1986 60
1987 201
SUNSPOTS, Vol 14. No. 7, September 1988, pp 7.

From 1980 when the program began to September 1988, nurses filed 882 work situation reports, but with mixed results. According to Cindy Irwin, then chair of the SUN documentation program, "While some committees are functioning in an atmosphere of reasonable trust and good will on the part of nursing management, there are some in which the discussion of staffing issues, workload and related nursing problems is perceived as threatening the autonomy of nursing managers..."


"...It is obvious that bedside nurses still have no real input into the conditions of work and care of the patient imposed upon them. It also brings into sharp focus the increasing gulf between the nursing administration leadership determining staffing from a distance, and the nurse at the bedside having the responsibility for coping/accountability in the actual situation."   SUNSPOTS, April 1988 Volume 14, No. 4, Pp 11

"Due to inadequacy with the form, opposition from Management, and pressure from SHA at the bargaining table (regarding Article 38 and confidentiality) Nursing Advisory Committees across the province have not become the effective avenue for change we so desperately need in order to improve working conditions and safe patient care ." Cynthia Irwin, Chairperson, Documentation Committee, SUNSPOTS, May, 1988, Vol 14, No. 5, pp 5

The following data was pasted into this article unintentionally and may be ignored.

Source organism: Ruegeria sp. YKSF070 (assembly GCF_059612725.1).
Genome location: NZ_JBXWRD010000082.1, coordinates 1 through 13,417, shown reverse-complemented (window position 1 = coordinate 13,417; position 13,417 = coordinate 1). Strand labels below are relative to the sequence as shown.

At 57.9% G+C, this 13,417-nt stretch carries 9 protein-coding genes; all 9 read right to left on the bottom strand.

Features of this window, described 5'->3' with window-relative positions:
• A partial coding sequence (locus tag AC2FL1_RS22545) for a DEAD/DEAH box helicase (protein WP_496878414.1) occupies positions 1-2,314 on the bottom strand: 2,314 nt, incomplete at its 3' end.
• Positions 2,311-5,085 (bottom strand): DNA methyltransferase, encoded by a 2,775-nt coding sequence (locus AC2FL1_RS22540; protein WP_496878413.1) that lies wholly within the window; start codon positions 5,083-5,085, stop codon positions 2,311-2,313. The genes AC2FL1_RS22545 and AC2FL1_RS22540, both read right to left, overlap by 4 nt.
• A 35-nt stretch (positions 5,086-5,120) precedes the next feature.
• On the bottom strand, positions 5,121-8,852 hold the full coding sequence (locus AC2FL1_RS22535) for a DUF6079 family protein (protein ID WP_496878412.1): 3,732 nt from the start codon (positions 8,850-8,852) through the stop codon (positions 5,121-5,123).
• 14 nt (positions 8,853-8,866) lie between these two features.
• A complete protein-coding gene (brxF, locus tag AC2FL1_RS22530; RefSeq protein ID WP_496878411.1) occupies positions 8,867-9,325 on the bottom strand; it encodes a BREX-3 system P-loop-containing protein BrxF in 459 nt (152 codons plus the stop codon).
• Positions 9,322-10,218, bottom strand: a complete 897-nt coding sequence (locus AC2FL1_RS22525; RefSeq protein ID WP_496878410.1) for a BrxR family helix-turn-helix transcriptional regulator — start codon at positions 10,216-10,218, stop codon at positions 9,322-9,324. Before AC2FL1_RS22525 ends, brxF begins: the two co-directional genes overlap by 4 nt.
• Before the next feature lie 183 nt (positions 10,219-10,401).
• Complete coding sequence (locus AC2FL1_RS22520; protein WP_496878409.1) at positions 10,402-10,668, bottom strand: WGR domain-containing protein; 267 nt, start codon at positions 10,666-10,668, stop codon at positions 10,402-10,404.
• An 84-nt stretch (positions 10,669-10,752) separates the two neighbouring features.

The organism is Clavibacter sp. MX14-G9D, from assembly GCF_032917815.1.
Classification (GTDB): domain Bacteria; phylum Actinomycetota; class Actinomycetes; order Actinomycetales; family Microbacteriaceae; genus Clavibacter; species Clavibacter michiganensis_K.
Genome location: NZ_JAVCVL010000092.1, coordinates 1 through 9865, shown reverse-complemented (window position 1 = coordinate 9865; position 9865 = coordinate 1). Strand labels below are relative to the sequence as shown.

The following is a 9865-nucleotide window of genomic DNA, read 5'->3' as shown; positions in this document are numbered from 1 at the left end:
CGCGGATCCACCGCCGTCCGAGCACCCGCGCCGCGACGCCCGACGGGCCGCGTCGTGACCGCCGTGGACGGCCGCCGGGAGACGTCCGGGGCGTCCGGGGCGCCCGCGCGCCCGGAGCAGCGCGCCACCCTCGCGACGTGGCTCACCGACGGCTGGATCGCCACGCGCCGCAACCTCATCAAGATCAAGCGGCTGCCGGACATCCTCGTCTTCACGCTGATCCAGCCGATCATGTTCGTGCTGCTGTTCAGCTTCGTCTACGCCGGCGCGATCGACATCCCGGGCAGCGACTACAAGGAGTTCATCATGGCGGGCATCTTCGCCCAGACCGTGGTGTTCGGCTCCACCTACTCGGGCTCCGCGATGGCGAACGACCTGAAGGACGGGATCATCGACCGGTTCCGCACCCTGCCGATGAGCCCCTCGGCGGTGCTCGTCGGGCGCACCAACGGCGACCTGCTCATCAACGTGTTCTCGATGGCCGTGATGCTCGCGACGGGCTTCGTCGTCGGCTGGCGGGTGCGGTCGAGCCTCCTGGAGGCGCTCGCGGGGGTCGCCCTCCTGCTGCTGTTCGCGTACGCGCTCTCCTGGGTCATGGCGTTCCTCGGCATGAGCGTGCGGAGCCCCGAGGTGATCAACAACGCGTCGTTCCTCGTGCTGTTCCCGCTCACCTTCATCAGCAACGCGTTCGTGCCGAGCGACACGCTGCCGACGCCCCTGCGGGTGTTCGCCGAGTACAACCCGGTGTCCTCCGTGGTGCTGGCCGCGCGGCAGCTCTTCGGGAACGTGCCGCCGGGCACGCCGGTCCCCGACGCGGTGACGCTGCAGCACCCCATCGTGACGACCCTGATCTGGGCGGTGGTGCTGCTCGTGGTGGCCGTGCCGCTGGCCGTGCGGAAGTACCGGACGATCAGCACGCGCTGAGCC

In 1986 nurses filed 60 work situation reports, by 1987, that number had risen to 201.

"The Nursing Advisory Committee is a big issue with the membership of the SHA-particularly the confidentiality aspect.....the SHA wants to modify the clause to the extent that SUN could never go public on a staffing issue." SUN/SHA Hospital Sector Negotiations Committee report, SUNSPOTS, Vol 14. No. 5, May 1988, pp 2.

Larry LeMoal, then SUN Communications ERO, remembers the internal debate within SUN. "The Saskatchewan Healthcare Association (SHA) had insisted on a "news blackout" while negotiations were continuing, which SUN had accepted. Yet, the SHA was also trying to muzzle nurses by insisting that Work Situation reports remain confidential within the facility.

As communications ERO, I believed that this was a powerful issue to mobilize our members and gain public support, so I wrote a memo urging the negotiating committee to end the news blackout, and suggested that SUN put a counterproposal on the table that added an Independent Assessment Committee to issue rulings on unresolved issues so that we could not only defeat the confidentiality demand, but improve the Nursing Advisory Committee process" LeMoal says that after a heated debate, the negotiating committee adopted the communications strategy and decided to put forward a new proposal for an Independent Assessment Committee.

In May, 1988, SUN responded to the SHA's insistence that Work Situation Reports remain confidential within the facility with a "supplementary proposal" that strengthened the Nursing Advisory Committee process-A provincial independent assessment committee of three Registered Nurses who would issue recommendations concerning work situation reports that were unresolved at the facility level. SUNSPOTS, Vol 14. No. 5, May 1988, pp 2.